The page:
Over the past few years, internet users have become more aware of, and more interested in, their online privacy. Companies like Meta have made it very clear that they do not respect your privacy, and it has caused people to look harder at what they do online and who is watching them do it. Because of this, we have seen the rise of privacy-focused companies and products. One of the leaders in this arena has been DuckDuckGo, which has released an email proxy service aimed at reducing the amount of spying happening in your inbox.
Trackers in email
There are a lot of ways to track what happens in your email. Some are seemingly innocuous, such as tagging a link with a source. This happens in a lot of scenarios and comes in the form of the ?utm=email that can appear at the end of a link. This generally shows the site what is performing well: email, Facebook, RSS, etc. It's not particularly offensive and unobtrusive.
Other methods, however, can be more invasive. Images in emails can contain tracking code that tells the sender all sorts of information about your interaction with the email. The images, if linked online, can tell if the email has been opened, what time of day it was opened, and even the location from which the email was opened. Obviously, data of this detail can be incredibly personal and not something that you intended to give to the sender.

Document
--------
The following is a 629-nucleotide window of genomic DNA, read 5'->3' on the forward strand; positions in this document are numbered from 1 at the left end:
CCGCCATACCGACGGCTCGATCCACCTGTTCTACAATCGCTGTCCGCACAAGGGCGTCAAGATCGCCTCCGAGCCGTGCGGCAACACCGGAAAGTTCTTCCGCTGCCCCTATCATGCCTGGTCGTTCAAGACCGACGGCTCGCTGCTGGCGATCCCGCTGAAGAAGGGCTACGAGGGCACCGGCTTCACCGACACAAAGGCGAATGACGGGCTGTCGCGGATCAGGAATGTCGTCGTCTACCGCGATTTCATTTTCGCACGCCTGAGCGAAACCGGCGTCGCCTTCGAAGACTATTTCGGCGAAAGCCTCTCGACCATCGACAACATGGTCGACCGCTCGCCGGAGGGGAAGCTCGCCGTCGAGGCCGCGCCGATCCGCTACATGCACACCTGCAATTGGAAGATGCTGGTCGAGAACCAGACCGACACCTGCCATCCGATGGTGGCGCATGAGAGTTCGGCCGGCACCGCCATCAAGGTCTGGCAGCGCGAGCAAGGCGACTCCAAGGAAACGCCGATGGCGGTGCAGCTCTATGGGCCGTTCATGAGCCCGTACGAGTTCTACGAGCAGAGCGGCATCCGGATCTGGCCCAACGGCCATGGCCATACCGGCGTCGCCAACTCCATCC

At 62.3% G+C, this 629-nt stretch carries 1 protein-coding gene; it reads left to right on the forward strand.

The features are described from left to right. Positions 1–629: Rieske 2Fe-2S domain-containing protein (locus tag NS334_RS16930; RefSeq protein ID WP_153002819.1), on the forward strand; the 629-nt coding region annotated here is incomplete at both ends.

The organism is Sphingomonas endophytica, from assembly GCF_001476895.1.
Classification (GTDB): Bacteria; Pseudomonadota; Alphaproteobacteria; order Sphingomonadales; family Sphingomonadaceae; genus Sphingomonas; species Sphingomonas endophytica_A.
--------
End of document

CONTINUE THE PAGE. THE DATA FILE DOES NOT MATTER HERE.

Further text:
DuckDuckGo Email Protection
The unfortunately named DuckDuckGo has had a focus on privacy since its inception. The organization produces privacy-focused products and services for the internet, including search and a browser. Now, the group has brought out a new service: Email Protection. While this service has been in private testing for a little while, it is now available to everyone.
Essentially, the service works like a proxy for your email. Instead of giving out your personal email address when signing up for something online, you can give out your new XXXXX@duck.com address. You would do this any time you expect to receive any type of marketing email. It's perfect for online newsletters, special offers, and sale information. You can also create random addresses as throw aways for services you don't want to hear from again. When you receive an email to that address, it will be forwarded to your primary address, but with a little change.
What DuckDuckGo does is it strips out a ton of tracking data. This includes the innocuous stuff like UTM, but also the more invasive trackers in images and links. The removal of these trackers will limit companies reach into your daily email and browsing habits, but will also keep your interaction with the brand a bit more private as well. You'll likely see a decrease in advertising for products and services based on emails you've received and potentially less communication from brands you're not as interested in.
The Email Protection service is completely free and available now. To sign up for the service, you can go to the website on a desktop browser (with the browser plugin) or use the mobile browser.